For millions of fans who have been waiting five years for the next novel from J. K. Rowling, author of the beloved Harry Potter series, her first work for adults, “The Casual Vacancy,” will be a bit of a disappointment.
In a drastic departure from the world of magical face-offs between good and evil we’ve come to expect from her, Rowling has chosen to write about a conventional, albeit imagined, British suburb called Pagford. In this seemingly idyllic vestige of simpler times, generations of families live within walking distance and everyone knows everyone else’s business. So, naturally, the small town is thrown into a tizzy at the unexpected death of Barry Fairbrother, and the subsequent empty spot on the Parish Council this death occasions; the formal term for such an opening is the titular casual vacancy.
But surprise, surprise, Pagford isn’t quite as nice as its shiny veneer would suggest. Due to an extremely unpopular land sale in the 50s, its borders include an addiction clinic and a subdivision of government housing called the Fields, which the painfully polite Pagfordians simply want nothing to do with. Chairman of the Parish Council, Howard Mollison, (an obnoxiously pompous figure, complete with simpering wife/lackey), sees his opportunity to finally do away with those pesky blue collar families, now that his greatest political opponent, Fairbrother, is out of the picture. A general struggle between many supporting characters ensues for the open council seat, and we are introduced to about 15 separate but interlocking characters who partake in the drama, ranging from the spunky but crass Krystal, a teenage resident of the Fields, to Samantha Mollison, the chairman’s sarcastic, bored daughter-in-law, to Gavin Hughes, whose unbearable timidity has him vacillating for most of the novel between an unhappy relationship with his social worker girlfriend, and an unrequited crush on his recently deceased best friend’s widow.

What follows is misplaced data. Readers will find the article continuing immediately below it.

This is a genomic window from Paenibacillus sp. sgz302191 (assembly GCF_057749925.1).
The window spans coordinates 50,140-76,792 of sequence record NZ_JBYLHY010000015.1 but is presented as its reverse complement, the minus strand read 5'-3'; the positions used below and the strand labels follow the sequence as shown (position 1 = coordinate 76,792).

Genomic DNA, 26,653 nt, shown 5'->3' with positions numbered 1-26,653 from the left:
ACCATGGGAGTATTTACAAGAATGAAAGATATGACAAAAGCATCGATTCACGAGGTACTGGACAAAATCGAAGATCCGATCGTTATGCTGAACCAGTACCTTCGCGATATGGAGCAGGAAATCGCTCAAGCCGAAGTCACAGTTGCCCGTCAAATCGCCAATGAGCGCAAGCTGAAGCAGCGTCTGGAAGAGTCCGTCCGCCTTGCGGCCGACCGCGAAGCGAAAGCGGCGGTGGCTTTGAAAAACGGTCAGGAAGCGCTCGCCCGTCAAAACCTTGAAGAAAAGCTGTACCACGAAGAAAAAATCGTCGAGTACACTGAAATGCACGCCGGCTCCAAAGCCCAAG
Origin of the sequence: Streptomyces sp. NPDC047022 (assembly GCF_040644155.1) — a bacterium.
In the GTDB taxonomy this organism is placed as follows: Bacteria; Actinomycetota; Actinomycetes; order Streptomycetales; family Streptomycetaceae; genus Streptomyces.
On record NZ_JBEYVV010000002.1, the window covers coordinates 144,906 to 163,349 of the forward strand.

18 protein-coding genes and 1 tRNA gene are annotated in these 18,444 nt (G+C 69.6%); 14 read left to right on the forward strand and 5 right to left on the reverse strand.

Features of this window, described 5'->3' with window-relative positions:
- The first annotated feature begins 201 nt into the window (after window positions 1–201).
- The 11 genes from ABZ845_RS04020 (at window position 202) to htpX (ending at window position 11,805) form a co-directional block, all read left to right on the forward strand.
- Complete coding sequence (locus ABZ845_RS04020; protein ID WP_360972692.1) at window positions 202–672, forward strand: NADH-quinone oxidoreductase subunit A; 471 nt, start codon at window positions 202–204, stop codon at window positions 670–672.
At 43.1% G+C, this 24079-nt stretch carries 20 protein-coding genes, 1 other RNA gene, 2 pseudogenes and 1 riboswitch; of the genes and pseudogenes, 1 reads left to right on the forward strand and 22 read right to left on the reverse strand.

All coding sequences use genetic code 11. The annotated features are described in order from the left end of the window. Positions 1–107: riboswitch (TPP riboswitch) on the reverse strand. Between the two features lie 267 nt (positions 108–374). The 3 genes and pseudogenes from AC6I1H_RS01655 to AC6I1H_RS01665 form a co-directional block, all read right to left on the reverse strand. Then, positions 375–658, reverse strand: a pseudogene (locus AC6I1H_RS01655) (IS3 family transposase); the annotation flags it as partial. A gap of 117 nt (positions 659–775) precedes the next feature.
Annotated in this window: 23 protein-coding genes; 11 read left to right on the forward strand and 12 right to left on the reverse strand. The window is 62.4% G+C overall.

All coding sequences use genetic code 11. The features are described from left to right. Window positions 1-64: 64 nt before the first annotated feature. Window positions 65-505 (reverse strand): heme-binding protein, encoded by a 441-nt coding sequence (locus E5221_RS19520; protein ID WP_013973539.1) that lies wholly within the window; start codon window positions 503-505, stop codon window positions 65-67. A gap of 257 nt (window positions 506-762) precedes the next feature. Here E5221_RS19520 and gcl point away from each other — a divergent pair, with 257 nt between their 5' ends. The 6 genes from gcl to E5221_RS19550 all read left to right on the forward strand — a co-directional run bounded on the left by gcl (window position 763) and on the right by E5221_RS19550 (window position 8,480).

One of the biggest problems with “The Casual Vacancy” is Rowling’s obvious desire to distance herself from her past writings. Pagford is rife with drug addicts, adulterers, angsty teenagers and general unrest, to a degree that’s just unrealistic. Parts of this suburban setting and fairly mundane plot line are reminiscent of Tom Perrotta (“Little Children”), America’s suburban writer-du-jour. But, honestly, Perrotta does this setting much better; he makes suburban malaise and domestic disputes believable. Sure, the all-too-perfect façade of suburbia hides lots of secrets, but this is extreme. Every house on the block is not concealing stolen computers or bags of heroin. Pagford is a weird cross between “Weeds” and Wisteria Lane, a kind of Bermuda Triangle for paranoia and creepy secrets.
At least we can imagine the coronary Aunt Petunia would be sure to have if surrounded by so much juicy gossip. Between the stifling storyline and plodding pace, it would be a relief to see the loathsome Dursleys again–at least we know they’re good for a laugh. All in all, though, it’s admirable to see Rowling writing again after setting such an impossibly high standard with the success of Harry Potter, we also know quite well how very capable her imagination is, and “The Casual Vacancy” definitely falls far short of the mark.